It takes a certain eye to be able to design. We often see designers crossing over from creating a clothes line to a cosmetic or shoe line. They carry over an element of who are inherently and is the central inspiration which ties all the collections together.
The concept of less is more is one that I consistently follow when it comes to styling. Jewelry designers Neil Prakash and Hiroko Kobayashi from Vancouver certainly have an interesting story to tell venturing from a background in architecture to jewelry design. While their esthetics are based in minimalism, the process of designing often starts with an idea that’s transformed into origami then the final product. Their line hk+np boast some subtle yet interesting jewelry that are timeless. To learn more about their collection, went straight to Neil and Hiroko and this is what we found.
Q: You are both practitioners of architecture that ventured into jewelry design. Why did you choose jewelry and not something else?
A: While Hiroko was studying architecture in Tokyo, her good friend was training to become a silversmith. She would ask Hiroko to design jewelry so that she could hone her craft. Hiroko found that she really enjoyed making small things and thus started in jewelry. Since our beginnings we have also designed some housewares as well.
Q: What is the main thing you thought about when you designed your collection?
A: How we can bring architectural ideas, like space and form into our jewelry design. We take a very architectural approach to our work, and try to keep our details pertinent to the overall design. Each new collection is an exploration with these ideas in mind.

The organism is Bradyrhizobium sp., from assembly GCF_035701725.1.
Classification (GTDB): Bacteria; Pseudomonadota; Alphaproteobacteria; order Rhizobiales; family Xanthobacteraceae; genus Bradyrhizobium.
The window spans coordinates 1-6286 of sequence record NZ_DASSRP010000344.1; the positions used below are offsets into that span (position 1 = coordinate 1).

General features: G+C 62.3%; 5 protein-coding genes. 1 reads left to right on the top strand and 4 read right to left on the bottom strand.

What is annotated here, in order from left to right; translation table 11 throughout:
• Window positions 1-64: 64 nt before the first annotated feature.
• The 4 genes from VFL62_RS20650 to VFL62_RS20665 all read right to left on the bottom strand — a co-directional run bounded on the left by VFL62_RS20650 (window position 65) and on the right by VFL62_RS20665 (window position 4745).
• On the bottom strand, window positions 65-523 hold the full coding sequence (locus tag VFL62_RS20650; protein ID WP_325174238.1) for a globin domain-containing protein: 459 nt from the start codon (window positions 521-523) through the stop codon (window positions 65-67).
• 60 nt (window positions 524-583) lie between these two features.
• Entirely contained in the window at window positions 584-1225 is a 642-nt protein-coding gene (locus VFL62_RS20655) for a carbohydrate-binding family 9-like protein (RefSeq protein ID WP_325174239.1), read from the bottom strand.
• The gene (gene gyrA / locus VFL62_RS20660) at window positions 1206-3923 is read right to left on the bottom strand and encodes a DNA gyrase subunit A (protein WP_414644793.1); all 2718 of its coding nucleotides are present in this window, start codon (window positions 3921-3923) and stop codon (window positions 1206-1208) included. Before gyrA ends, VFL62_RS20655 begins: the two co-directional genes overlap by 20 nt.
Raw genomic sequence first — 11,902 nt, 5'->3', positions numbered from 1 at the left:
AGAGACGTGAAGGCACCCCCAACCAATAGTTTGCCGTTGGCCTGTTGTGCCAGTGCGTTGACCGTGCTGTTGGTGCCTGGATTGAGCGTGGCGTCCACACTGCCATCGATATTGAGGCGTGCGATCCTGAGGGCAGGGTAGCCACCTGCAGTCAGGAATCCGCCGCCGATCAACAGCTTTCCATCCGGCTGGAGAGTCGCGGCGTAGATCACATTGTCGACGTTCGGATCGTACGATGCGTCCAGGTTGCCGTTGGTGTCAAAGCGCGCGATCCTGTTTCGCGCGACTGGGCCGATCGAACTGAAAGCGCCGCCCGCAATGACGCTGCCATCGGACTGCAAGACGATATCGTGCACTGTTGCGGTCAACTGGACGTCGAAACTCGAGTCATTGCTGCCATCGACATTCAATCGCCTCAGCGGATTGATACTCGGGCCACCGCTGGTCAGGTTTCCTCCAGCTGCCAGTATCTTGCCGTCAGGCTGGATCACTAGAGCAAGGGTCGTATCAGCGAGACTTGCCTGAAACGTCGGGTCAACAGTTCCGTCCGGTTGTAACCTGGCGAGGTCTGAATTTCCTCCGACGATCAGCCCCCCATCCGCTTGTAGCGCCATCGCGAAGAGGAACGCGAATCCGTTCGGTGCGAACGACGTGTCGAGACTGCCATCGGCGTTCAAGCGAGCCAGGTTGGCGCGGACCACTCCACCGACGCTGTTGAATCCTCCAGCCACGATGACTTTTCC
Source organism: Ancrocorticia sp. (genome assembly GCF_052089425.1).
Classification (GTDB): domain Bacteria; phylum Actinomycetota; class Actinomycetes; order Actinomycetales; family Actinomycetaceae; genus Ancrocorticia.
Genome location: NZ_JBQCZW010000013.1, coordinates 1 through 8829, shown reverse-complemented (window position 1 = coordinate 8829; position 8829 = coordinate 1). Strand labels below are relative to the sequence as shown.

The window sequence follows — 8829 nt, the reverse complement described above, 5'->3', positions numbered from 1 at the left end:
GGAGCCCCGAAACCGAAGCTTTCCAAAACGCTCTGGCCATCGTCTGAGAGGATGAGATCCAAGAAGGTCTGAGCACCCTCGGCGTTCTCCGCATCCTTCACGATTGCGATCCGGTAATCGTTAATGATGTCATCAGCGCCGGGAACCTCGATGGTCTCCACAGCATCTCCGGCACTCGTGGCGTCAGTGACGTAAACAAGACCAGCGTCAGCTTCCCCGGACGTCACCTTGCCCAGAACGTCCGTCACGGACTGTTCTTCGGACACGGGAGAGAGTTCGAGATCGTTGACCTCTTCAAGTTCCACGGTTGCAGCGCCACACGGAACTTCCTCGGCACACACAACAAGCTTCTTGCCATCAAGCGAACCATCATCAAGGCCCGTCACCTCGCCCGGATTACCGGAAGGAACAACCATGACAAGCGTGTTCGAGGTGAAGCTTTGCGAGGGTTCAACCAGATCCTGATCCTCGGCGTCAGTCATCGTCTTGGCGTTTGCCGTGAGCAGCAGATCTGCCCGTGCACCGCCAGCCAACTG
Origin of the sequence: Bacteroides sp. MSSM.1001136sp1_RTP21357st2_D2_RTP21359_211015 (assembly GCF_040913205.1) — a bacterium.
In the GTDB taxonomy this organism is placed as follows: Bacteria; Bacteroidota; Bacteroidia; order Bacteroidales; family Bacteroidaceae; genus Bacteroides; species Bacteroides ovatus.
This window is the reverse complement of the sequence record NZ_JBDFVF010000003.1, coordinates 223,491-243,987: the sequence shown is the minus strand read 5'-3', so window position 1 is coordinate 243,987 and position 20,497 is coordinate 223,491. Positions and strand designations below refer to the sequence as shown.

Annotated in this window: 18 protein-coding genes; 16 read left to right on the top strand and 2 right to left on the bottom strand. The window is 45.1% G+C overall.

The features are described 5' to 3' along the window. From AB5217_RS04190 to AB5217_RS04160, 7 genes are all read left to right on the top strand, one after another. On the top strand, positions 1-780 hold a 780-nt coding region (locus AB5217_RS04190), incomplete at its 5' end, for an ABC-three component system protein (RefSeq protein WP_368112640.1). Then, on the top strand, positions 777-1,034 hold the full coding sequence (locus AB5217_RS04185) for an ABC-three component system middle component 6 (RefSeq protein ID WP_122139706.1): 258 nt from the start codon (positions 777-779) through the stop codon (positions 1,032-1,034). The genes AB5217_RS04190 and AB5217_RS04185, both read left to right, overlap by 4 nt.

Q: How would you classify your aesthetics?
A: Our aesthetics in jewelry and architecture would be considered modernist, although we try to achieve a certain timelessness with our pieces.
Q: What was the most challenging part about designing a jewelry collection?
A: The most challenging part would be to retain the freshness of the original concept in the final design. Ideas tend to change and morph when they are being explored and materialized. To retain the freshness of the idea which initiated the exploration is crucial in creating a successful collection.
Q: Which jewelry designer have you been inspired by?
A: We really like the work of Vivianna Torun Bülow-Hübe. One piece we really like by her is the Vivianna Bangle Watch. All of her work has a straightforward combination of materials and simple yet expressive forms.
Amy Yew is a contributing columnist at Vancouver Courier and a fashion and style writer. She is also a Lucky Magazine community contributor. Tell us what you think and submit any questions you have to email@example.com. You can also tweet your thoughts @AmyYew.